Feb 11, 2014 - The Associated PressBILLINGS, Mont. -- A proposal to lift federal protections for gray wolves across most of the U.S. suffered a significant setback Friday as an independent review panel said the government is relying on unsettled science to make its case.
Federal wildlife officials want to remove the animals from the endangered species list across the Lower 48 states, except for a small population in the Southwest.
The five-member U.S. Fish and Wildlife Service peer-review panel was tasked with reviewing the government's claim that the Northeast and Midwest were home to a separate species, the eastern wolf.
If the government were right, that would make gray wolf recovery unnecessary in those areas. But the peer reviewers concluded unanimously that the scientific research cited by the government was insufficient.
That could make it difficult for federal officials to stick with their proposal as it now stands, further protracting the emotionally charged debate over what parts of the U.S. are suitable for the predators.
"The process was clean and the results were unequivocal," said panel member Steven Courtney, a scientist at the National Center for Ecological Analysis and Synthesis at the University of California in Santa Barbara. "The science used by the Fish and wildlife service concerning genetics and taxonomy of wolves was preliminary and currently not the best available science."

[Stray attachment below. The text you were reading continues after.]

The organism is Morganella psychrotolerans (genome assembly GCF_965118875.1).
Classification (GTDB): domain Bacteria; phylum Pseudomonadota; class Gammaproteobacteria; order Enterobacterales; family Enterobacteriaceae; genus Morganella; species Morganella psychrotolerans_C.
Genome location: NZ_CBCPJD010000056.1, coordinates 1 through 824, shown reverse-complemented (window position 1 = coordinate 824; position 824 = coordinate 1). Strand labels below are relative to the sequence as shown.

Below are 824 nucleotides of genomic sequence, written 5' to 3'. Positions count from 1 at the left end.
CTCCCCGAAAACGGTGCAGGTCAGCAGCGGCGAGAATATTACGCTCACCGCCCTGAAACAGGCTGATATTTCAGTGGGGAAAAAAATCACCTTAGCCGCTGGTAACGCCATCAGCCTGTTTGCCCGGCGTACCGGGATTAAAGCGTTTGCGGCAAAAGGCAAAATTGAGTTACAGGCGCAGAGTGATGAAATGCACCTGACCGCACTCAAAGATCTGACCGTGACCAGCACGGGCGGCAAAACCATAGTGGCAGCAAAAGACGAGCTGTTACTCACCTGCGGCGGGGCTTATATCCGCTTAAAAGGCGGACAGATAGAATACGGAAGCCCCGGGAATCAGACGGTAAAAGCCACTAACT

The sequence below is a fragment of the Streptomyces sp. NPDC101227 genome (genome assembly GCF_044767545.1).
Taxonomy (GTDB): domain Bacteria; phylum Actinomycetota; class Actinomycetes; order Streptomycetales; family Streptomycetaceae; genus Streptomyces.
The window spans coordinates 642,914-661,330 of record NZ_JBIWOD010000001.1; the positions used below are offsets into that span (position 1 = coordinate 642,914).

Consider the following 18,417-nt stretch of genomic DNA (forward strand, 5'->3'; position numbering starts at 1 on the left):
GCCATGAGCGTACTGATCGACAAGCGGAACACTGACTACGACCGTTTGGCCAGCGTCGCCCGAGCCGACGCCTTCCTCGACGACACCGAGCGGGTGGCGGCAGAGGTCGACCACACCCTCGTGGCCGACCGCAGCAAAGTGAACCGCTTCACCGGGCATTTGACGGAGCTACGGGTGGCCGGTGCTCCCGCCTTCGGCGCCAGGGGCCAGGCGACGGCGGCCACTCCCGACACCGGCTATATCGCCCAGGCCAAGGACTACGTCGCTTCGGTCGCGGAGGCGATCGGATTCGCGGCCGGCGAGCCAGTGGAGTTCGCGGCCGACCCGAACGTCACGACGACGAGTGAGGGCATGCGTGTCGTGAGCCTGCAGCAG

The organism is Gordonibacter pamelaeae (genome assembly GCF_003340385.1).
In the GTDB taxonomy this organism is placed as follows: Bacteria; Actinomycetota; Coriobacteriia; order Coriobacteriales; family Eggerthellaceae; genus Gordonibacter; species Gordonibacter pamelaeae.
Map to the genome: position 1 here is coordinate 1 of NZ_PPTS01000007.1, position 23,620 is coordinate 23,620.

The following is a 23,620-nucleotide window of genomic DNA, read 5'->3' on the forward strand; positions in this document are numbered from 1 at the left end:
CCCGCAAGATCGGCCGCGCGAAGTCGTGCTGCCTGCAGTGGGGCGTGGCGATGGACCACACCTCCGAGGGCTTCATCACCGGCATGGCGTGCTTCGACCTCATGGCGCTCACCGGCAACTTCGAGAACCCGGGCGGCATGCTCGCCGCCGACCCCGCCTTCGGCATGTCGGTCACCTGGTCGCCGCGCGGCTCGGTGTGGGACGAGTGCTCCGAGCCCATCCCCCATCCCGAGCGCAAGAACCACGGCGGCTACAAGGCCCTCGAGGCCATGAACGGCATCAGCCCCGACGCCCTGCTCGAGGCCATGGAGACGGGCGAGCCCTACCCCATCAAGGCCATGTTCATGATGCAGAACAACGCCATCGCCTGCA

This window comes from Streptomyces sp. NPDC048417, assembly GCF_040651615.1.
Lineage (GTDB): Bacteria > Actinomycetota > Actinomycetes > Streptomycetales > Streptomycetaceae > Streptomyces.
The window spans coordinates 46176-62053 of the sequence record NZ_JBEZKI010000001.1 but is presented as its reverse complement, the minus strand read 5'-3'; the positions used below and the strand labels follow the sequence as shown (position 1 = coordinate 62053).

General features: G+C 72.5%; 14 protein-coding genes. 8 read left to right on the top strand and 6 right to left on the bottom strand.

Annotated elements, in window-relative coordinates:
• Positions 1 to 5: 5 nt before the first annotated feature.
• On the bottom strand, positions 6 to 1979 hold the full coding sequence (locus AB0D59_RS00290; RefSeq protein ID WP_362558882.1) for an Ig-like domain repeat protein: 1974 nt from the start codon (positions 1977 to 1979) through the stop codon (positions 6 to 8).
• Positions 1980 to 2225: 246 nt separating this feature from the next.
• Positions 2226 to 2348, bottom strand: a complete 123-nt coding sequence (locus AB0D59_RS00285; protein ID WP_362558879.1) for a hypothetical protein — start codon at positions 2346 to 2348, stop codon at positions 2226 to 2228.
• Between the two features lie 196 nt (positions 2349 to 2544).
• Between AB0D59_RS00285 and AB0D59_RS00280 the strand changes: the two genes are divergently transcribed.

Wolves were added to the endangered species list in 1975 after being exterminated last century across most of the Lower 48 states under government-sponsored trapping and poisoning programs.
Hunting for wolves already is allowed for roughly 5,000 wolves in the Northern Rockies and Great Lakes, where protections were lifted in 2011. More than 900 of the animals have been shot or caught by trappers in the two regions during this winter's hunting season.
A struggling population of several dozen Mexican gray wolves in the desert Southwest would remain on the endangered list under the government's plan.
The Southeast is home to a separate species, the red wolf, which remains highly endangered.
The release of the peer review findings opens another round of public input on a proposal that has received more one million comments.
"Obviously we do take the comments from peer reviewers very seriously and we need to take those into account," Fish and Wildlife Service spokesman Chris Tollefson said.
The Fish and Wildlife Service already faced fervent opposition to its plan from some scientists, wildlife advocates and members of Congress. They've argued that protections should remain in place given that vast areas of potentially suitable wolf habitat remain unoccupied in the southern Rocky Mountains.
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